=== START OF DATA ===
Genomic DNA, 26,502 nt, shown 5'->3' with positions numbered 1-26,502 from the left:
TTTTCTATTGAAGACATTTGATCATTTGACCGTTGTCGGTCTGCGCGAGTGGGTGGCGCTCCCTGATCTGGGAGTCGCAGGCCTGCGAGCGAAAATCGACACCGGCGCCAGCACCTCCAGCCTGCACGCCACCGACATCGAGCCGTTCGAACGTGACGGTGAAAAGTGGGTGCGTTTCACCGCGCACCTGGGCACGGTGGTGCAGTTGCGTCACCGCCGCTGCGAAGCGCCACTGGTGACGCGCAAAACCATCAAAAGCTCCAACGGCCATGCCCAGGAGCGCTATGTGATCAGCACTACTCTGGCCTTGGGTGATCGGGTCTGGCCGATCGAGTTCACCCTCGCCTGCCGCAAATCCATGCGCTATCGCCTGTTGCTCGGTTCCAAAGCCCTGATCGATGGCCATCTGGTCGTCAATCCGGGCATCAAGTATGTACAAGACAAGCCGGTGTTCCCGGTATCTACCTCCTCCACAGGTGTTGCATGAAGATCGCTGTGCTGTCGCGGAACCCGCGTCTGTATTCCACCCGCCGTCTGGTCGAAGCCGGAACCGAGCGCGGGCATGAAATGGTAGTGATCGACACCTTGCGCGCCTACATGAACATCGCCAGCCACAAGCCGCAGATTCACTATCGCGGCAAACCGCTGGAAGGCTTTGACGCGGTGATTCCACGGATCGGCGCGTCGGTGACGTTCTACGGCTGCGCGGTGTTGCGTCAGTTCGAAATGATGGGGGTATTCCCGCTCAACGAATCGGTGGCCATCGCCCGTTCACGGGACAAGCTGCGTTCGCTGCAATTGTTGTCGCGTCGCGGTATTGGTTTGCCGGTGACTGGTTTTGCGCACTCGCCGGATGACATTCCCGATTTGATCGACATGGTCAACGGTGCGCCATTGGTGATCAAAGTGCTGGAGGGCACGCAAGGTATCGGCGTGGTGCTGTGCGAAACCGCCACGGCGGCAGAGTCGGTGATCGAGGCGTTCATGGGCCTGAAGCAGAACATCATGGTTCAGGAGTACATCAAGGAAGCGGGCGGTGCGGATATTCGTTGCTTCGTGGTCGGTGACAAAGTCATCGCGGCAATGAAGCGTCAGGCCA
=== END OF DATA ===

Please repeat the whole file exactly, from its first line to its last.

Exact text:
Genomic DNA, 26,502 nt, shown 5'->3' with positions numbered 1-26,502 from the left:
TTTTCTATTGAAGACATTTGATCATTTGACCGTTGTCGGTCTGCGCGAGTGGGTGGCGCTCCCTGATCTGGGAGTCGCAGGCCTGCGAGCGAAAATCGACACCGGCGCCAGCACCTCCAGCCTGCACGCCACCGACATCGAGCCGTTCGAACGTGACGGTGAAAAGTGGGTGCGTTTCACCGCGCACCTGGGCACGGTGGTGCAGTTGCGTCACCGCCGCTGCGAAGCGCCACTGGTGACGCGCAAAACCATCAAAAGCTCCAACGGCCATGCCCAGGAGCGCTATGTGATCAGCACTACTCTGGCCTTGGGTGATCGGGTCTGGCCGATCGAGTTCACCCTCGCCTGCCGCAAATCCATGCGCTATCGCCTGTTGCTCGGTTCCAAAGCCCTGATCGATGGCCATCTGGTCGTCAATCCGGGCATCAAGTATGTACAAGACAAGCCGGTGTTCCCGGTATCTACCTCCTCCACAGGTGTTGCATGAAGATCGCTGTGCTGTCGCGGAACCCGCGTCTGTATTCCACCCGCCGTCTGGTCGAAGCCGGAACCGAGCGCGGGCATGAAATGGTAGTGATCGACACCTTGCGCGCCTACATGAACATCGCCAGCCACAAGCCGCAGATTCACTATCGCGGCAAACCGCTGGAAGGCTTTGACGCGGTGATTCCACGGATCGGCGCGTCGGTGACGTTCTACGGCTGCGCGGTGTTGCGTCAGTTCGAAATGATGGGGGTATTCCCGCTCAACGAATCGGTGGCCATCGCCCGTTCACGGGACAAGCTGCGTTCGCTGCAATTGTTGTCGCGTCGCGGTATTGGTTTGCCGGTGACTGGTTTTGCGCACTCGCCGGATGACATTCCCGATTTGATCGACATGGTCAACGGTGCGCCATTGGTGATCAAAGTGCTGGAGGGCACGCAAGGTATCGGCGTGGTGCTGTGCGAAACCGCCACGGCGGCAGAGTCGGTGATCGAGGCGTTCATGGGCCTGAAGCAGAACATCATGGTTCAGGAGTACATCAAGGAAGCGGGCGGTGCGGATATTCGTTGCTTCGTGGTCGGTGACAAAGTCATCGCGGCAATGAAGCGTCAGGCCA